Police agencies should attempt to allocate their resources using the "one-third workload principle:"(2) one-third devoted to calls for service, one-third for administrative work (writing reports, servicing patrol vehicles, etc.), and the final, most important third devoted to crime prevention, including COP activities. Agencies whose officers spend half of their time consumed with service calls already have started out on the wrong note; COP will not be instituted effectively in these organizations without a reappraisal of the organizational structure. Most likely, the agency suffers from a lack of people power and needs more officers on the street. In such cases, the CEO's only option may be to approach the city manager and the legislators who control the department's purse strings. Without an up-front commitment, such an agency will never foster an effective COP effort.

* COP Success Insurance Strategy #12: Beat assignments are important to community policing success. Still, CEOs should give their community policing officers reasonable leeway regarding straying from their assigned neighborhoods. However, officers who take advantage of this wide latitude of personal responsibility should receive an objective evaluation that matches the level of their contribution to the COP effort.

* COP Success Insurance Strategy #13: COP is labor-intensive. If officers do not have any uncommitted time to conduct COP operations, the department should defer implementing COP until officers can sustain the one-third workload principle.


CEOs planning to introduce COP into their departments should be aware of several additional concerns. They revolve around two resources most often in short supply in law enforcement agencies: money and people.

Financial Support for COP

Initially, 75 percent of the funding to cover the costs of Whiteville's two community policing officers came from a North Carolina Crime Control and Public Safety grant. Although the state grant expired in June 1996, the city assumed full funding of the two positions.

The CEO must understand, up front, that grants eventually expire, leaving the department with two alternatives: 1) continue COP by having the jurisdiction absorb the entire expenditure; 2) terminate the COP effort - at least with the human resources funded by the grant. While the first option may be the most desirable, in some jurisdictions, CEOs who launch their COP efforts with grants believe that only personnel funded by the grant should take part in the overall COP effort. Thus, COP ends when the grant money runs out - even when the undertaking proved successful. Unfortunately, this scenario occurs all too frequently.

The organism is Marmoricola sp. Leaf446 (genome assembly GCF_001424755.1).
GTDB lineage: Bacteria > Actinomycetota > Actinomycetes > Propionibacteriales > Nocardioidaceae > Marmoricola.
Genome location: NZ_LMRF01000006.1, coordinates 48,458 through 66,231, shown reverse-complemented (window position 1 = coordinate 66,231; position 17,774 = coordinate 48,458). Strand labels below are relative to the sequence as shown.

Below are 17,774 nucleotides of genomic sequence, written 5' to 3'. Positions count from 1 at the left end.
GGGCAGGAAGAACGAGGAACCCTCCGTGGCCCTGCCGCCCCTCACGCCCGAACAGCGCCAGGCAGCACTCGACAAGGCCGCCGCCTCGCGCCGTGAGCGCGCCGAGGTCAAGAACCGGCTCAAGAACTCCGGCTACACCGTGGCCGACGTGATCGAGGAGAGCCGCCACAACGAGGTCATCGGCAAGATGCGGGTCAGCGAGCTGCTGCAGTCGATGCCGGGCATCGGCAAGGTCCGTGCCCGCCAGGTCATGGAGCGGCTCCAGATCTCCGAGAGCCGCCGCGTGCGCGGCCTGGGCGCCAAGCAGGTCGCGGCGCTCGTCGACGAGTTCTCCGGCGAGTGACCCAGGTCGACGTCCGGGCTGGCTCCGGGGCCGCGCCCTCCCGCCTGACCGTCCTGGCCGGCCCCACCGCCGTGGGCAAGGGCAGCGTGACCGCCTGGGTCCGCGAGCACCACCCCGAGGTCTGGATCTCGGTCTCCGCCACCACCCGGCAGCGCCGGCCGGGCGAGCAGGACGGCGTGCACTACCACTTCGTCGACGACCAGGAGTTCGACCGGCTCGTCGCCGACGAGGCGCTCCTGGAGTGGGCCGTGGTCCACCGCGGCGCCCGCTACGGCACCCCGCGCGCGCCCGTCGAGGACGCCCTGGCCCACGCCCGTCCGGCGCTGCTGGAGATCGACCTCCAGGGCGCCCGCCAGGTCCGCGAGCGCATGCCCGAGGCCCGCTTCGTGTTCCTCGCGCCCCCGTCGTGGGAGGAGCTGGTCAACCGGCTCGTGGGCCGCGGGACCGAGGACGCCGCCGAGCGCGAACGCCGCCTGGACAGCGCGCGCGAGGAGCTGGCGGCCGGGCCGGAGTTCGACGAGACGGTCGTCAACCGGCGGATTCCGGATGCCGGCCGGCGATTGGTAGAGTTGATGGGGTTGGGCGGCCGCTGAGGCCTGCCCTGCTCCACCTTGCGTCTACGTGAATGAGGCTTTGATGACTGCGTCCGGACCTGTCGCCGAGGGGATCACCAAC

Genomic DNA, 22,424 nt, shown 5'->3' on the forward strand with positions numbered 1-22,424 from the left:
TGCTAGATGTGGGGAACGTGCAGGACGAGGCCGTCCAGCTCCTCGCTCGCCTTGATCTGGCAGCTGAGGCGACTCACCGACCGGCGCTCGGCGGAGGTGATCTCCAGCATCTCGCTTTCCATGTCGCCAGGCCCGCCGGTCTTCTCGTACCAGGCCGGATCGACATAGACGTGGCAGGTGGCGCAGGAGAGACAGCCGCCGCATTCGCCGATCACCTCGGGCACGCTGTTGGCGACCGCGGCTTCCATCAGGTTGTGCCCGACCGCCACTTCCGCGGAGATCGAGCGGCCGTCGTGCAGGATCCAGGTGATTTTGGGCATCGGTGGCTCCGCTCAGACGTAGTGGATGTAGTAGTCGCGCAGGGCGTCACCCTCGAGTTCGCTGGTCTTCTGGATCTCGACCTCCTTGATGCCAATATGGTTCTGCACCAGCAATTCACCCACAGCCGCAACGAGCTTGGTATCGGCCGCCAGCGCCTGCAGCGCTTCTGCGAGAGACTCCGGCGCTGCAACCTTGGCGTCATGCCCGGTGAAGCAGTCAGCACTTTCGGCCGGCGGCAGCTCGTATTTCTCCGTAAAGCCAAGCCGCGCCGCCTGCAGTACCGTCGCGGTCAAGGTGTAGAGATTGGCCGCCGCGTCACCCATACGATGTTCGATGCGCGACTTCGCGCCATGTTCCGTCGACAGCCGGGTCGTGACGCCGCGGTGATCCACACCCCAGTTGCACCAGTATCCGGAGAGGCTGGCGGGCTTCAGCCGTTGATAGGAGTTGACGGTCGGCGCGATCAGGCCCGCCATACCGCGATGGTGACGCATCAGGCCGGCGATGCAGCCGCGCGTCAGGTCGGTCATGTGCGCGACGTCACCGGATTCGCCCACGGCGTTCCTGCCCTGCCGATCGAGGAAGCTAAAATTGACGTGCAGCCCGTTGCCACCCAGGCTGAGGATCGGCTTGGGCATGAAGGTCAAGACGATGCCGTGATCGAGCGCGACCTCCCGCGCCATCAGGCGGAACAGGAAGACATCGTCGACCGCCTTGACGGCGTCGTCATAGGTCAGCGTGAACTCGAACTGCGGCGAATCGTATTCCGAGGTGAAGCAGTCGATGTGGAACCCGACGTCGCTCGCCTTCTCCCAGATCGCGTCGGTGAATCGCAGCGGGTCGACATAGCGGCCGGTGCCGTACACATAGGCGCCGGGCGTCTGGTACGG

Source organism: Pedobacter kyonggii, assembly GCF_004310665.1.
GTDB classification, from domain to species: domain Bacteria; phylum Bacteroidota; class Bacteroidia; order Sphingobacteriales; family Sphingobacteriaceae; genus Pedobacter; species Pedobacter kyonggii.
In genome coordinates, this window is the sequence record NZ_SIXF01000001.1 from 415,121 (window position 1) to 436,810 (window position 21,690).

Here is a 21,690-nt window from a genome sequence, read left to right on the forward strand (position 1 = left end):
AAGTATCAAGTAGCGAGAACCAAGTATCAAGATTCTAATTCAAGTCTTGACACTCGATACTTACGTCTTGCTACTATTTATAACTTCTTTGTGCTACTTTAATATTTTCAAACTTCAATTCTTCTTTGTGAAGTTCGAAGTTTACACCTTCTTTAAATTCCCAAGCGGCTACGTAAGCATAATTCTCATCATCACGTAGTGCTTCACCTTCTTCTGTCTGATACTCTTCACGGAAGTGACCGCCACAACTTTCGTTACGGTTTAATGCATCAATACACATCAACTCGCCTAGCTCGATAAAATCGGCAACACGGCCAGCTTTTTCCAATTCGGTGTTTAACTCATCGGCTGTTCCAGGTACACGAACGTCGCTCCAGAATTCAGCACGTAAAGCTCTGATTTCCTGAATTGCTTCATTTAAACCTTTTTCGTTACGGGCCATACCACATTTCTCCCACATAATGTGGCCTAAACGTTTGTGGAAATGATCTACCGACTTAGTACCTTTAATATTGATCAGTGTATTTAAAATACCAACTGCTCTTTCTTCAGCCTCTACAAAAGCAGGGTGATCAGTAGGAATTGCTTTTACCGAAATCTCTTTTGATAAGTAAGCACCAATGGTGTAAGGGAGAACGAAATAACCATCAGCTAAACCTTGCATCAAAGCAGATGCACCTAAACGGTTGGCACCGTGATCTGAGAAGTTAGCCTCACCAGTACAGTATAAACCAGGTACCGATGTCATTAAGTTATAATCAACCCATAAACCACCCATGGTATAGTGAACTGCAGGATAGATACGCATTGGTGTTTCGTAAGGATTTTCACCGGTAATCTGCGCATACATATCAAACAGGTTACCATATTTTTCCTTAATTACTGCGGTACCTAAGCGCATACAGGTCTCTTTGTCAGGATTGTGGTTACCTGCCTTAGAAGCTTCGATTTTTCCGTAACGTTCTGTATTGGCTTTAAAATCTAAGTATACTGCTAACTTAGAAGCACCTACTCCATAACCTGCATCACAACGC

Yet, while COP may start with a target-specific approach using only one or two officers, the true essence of community-oriented policing is a departmentwide philosophy, where all officers conduct the full spectrum of COP activities. The CEO must commit to this goal if organizational and funding difficulties are to be overcome.

* COP Success Insurance Strategy #14: Funding generally emerges as seed money to help an agency develop a foundation for a wide-ranging, comprehensive purpose. Using funding to implement COP in a specific area as a supplement to traditional policing efforts is prudent; however, COP should evolve into a departmentwide and citywide approach, where all officers perform as team players guided by the precepts of the COP philosophy.

Recruitment and Selection of Community Policing Officers

Whiteville's first community policing officers volunteered for the positions; they had expressed interest in participating in this new form of policing. As strong supporters of COP, they seemed to be the best candidates for the job. Volunteers, however, do not necessarily make the best community policing officers. In fact, both of WPD's original COP officers left before serving 1 year in their assignments. One officer left for a position with another department. The other officer asked to return to traditional patrol duty after only 2 months. He eventually left the department to work for another agency.